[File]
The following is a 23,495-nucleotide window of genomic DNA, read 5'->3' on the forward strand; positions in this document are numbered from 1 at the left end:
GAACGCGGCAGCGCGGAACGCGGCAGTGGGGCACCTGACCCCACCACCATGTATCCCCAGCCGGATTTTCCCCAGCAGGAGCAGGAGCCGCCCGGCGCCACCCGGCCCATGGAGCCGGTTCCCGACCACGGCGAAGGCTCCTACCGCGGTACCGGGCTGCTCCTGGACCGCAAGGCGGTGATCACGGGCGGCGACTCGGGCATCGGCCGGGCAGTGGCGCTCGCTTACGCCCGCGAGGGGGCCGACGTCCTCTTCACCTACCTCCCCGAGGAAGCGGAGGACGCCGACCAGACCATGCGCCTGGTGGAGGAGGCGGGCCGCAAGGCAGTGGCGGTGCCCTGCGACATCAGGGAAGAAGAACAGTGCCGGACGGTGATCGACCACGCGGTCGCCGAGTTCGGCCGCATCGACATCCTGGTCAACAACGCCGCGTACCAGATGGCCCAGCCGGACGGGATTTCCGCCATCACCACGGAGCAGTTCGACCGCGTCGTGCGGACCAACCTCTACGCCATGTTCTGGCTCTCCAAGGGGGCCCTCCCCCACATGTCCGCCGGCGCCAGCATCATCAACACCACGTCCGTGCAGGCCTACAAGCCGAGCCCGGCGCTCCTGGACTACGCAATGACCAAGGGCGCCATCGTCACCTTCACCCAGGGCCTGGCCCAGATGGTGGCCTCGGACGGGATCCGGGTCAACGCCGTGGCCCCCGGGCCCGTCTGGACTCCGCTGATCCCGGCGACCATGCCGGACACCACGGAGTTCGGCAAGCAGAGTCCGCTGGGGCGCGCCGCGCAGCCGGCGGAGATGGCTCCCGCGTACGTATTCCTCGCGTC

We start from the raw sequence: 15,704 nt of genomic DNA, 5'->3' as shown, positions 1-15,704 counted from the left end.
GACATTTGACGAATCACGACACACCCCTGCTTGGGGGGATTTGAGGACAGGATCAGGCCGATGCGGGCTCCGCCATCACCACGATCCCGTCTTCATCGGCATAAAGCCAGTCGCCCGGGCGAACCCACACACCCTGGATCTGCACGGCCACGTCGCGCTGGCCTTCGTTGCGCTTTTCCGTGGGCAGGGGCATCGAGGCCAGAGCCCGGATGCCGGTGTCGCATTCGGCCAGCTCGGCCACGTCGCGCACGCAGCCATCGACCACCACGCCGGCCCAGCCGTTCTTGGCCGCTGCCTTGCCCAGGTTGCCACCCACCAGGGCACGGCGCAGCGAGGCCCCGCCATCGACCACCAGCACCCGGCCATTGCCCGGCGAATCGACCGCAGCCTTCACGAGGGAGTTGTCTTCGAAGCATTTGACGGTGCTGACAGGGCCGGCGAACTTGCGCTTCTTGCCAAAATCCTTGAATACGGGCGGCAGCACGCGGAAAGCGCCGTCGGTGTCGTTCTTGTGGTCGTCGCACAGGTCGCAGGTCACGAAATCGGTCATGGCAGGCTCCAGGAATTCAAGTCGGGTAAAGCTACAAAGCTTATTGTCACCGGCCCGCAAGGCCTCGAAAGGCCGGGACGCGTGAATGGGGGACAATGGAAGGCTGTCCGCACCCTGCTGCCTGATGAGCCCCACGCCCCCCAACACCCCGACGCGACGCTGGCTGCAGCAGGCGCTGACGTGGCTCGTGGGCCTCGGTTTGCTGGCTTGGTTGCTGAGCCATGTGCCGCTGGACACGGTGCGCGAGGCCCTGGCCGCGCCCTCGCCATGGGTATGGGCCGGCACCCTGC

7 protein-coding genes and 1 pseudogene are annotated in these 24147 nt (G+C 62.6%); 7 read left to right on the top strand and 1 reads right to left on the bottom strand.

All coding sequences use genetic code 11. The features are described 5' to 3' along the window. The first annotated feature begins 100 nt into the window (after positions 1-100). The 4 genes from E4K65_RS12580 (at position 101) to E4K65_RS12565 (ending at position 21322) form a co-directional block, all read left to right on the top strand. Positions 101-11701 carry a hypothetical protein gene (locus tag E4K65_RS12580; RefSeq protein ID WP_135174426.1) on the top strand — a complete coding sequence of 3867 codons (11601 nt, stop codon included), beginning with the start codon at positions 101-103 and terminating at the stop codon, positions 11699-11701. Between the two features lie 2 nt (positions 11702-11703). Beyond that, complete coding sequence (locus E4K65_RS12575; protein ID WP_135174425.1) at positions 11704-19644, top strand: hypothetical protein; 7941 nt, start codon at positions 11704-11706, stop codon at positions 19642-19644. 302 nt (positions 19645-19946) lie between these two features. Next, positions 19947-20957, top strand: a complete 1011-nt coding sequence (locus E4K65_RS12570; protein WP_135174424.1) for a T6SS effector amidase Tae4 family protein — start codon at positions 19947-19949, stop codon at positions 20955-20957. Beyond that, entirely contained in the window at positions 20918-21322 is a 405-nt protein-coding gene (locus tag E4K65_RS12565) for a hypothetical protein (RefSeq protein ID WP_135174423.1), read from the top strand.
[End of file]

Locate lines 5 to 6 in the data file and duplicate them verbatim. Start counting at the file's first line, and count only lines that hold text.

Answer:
7 protein-coding genes and 1 pseudogene are annotated in these 24147 nt (G+C 62.6%); 7 read left to right on the top strand and 1 reads right to left on the bottom strand.

All coding sequences use genetic code 11. The features are described 5' to 3' along the window. The first annotated feature begins 100 nt into the window (after positions 1-100). The 4 genes from E4K65_RS12580 (at position 101) to E4K65_RS12565 (ending at position 21322) form a co-directional block, all read left to right on the top strand. Positions 101-11701 carry a hypothetical protein gene (locus tag E4K65_RS12580; RefSeq protein ID WP_135174426.1) on the top strand — a complete coding sequence of 3867 codons (11601 nt, stop codon included), beginning with the start codon at positions 101-103 and terminating at the stop codon, positions 11699-11701. Between the two features lie 2 nt (positions 11702-11703). Beyond that, complete coding sequence (locus E4K65_RS12575; protein ID WP_135174425.1) at positions 11704-19644, top strand: hypothetical protein; 7941 nt, start codon at positions 11704-11706, stop codon at positions 19642-19644. 302 nt (positions 19645-19946) lie between these two features. Next, positions 19947-20957, top strand: a complete 1011-nt coding sequence (locus E4K65_RS12570; protein WP_135174424.1) for a T6SS effector amidase Tae4 family protein — start codon at positions 19947-19949, stop codon at positions 20955-20957. Beyond that, entirely contained in the window at positions 20918-21322 is a 405-nt protein-coding gene (locus tag E4K65_RS12565) for a hypothetical protein (RefSeq protein ID WP_135174423.1), read from the top strand.